Enterprise data management strategy guide for CIOs

Does your organization have a reliable enterprise data management strategy? Learn about storage options, enterprise application architecture and why paranoia is a good thing.

With mountains of electronic data begging for retention, organizations today have more data to manage than ever.

A proper enterprise data management strategy is a crucial component of compliance programs: If you fail to establish one, there will be consequences.

In this guide, learn how to establish an enterprise data management strategy that fits your organization, and why a little paranoia can be a good thing. You'll also find tips on enterprise data management storage and learn why an enterprise application architecture isn't quite so passé after all.

This guide is part of SearchCIO.com's CIO Briefings series, which is designed to give IT leaders strategic guidance and advice that addresses the management and decision-making aspects of timely topics. For a complete list of the topics covered to date, visit the CIO Briefings section of the website.

Why do I need an enterprise data management strategy?

Asked about his organization's data protection strategy, Dan Zinn pauses for a beat before responding, "guns." And because he's the CIO of the 15th Judicial Circuit of the Florida State Attorney's Office, that's partially true.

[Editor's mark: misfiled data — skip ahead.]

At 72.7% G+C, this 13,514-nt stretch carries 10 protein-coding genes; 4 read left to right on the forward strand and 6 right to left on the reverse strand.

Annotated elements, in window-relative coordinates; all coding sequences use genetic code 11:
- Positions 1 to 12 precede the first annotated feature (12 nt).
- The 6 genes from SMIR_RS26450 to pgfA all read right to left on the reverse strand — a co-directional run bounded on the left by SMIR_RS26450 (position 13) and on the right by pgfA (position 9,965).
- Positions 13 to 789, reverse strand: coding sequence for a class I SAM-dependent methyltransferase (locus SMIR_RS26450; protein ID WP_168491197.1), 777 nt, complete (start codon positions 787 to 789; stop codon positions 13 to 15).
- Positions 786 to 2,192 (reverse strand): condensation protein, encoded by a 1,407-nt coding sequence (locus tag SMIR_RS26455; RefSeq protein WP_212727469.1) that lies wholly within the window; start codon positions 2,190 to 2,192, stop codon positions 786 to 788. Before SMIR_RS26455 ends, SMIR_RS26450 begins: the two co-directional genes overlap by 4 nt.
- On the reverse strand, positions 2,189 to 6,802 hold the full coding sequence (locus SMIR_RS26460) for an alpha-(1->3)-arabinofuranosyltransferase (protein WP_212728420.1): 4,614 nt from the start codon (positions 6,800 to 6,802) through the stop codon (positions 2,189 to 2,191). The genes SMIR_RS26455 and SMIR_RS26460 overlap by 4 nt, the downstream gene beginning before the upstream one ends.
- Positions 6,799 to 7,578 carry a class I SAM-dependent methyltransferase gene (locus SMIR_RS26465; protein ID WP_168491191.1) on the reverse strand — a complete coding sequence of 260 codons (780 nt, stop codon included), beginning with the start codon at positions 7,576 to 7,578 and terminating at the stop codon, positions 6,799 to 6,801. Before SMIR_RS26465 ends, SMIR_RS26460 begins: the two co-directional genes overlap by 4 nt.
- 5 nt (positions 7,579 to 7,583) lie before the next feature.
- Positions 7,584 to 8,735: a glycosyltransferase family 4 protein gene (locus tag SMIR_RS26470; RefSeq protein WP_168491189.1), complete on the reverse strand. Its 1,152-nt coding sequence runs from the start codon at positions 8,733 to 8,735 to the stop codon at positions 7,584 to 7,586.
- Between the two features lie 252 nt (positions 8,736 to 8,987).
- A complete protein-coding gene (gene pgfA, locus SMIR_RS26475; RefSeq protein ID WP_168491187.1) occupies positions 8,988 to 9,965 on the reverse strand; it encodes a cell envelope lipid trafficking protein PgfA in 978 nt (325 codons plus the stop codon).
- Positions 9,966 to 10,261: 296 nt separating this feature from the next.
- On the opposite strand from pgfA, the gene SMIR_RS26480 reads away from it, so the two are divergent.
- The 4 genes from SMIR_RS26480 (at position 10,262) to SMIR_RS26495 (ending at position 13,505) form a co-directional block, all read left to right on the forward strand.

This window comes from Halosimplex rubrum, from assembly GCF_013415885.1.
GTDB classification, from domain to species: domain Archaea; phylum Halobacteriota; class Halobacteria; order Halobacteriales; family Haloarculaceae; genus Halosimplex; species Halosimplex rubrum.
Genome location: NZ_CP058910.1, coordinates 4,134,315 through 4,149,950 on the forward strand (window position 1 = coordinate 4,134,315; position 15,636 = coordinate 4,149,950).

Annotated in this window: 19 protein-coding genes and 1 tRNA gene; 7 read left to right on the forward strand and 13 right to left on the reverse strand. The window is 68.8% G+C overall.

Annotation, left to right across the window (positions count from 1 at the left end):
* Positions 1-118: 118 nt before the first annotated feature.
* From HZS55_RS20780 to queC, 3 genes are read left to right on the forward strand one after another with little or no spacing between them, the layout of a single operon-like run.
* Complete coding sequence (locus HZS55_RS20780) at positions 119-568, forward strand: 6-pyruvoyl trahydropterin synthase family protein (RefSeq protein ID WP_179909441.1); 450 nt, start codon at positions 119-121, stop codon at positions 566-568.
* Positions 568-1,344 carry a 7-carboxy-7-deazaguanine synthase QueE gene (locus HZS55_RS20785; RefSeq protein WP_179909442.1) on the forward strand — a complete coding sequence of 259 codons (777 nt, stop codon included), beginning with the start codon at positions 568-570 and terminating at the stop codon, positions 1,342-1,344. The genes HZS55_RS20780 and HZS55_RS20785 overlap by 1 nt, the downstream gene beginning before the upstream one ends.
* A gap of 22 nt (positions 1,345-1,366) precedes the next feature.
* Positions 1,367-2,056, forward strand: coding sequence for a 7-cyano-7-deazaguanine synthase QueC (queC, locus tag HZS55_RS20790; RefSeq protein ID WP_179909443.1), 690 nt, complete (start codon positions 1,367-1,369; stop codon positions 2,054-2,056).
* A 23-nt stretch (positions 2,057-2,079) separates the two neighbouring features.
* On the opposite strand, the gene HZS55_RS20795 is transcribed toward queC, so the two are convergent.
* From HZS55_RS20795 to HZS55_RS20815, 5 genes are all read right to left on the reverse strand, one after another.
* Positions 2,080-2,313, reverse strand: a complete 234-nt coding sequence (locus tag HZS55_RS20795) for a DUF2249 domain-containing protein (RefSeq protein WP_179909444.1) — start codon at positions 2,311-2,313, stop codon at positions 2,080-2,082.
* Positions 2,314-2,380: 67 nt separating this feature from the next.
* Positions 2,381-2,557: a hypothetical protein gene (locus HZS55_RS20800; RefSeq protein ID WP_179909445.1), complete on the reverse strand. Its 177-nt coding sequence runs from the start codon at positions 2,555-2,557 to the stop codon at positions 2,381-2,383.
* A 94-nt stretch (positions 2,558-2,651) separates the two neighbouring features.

"It's kind of interesting, because we've always been very careful with data protection," Zinn said seriously. "Physically, our location is a perfect target for a car bomb. I've always kept that potential in mind -- that someone could roll in a van and take out the building."

And because he also can see the ocean over the flat terrain of West Palm Beach, Zinn is well aware that a tsunami or hurricane could be a big problem. "A Category 5 will empty this building," he said. Zinn explained that, in facing such natural and unnatural threats to data security, he looks at two levels of data protection: from extreme disasters (a tsunami or an explosion) and from hurricanes, which you have time to plan for. "That is our worst-case scenario," he added. To cover both levels, he recently switched from a weekly tape backup service provided by Iron Mountain Inc. to cloud-based storage offered by Iron Mountain and CommVault Systems Inc.

"Next in data protection is, how do you protect it with encryption? -- not so much on the servers, but any time tapes or data is in transit," Zinn said. So the cloud -- not guns -- is his real data protection strategy. The solution has its challenges, however: In the 15th Judicial Circuit, an increasing number of cases are being prosecuted. That leads to more individual files and larger files; and those in turn have a drastic effect on the throughput of information.

Learn more in "When it comes to a data protection strategy, paranoia is a good thing." Also:

Which data management policies should I put into place?

Nevada's Clark County is the fastest-growing county in the country, issuing building permits for the Vegas strip about as often as marriage licenses -- which is a lot, considering that 10,000 people a month say "I do" there. Yet as recently as four years ago, the county didn't have a formal data management strategy in place.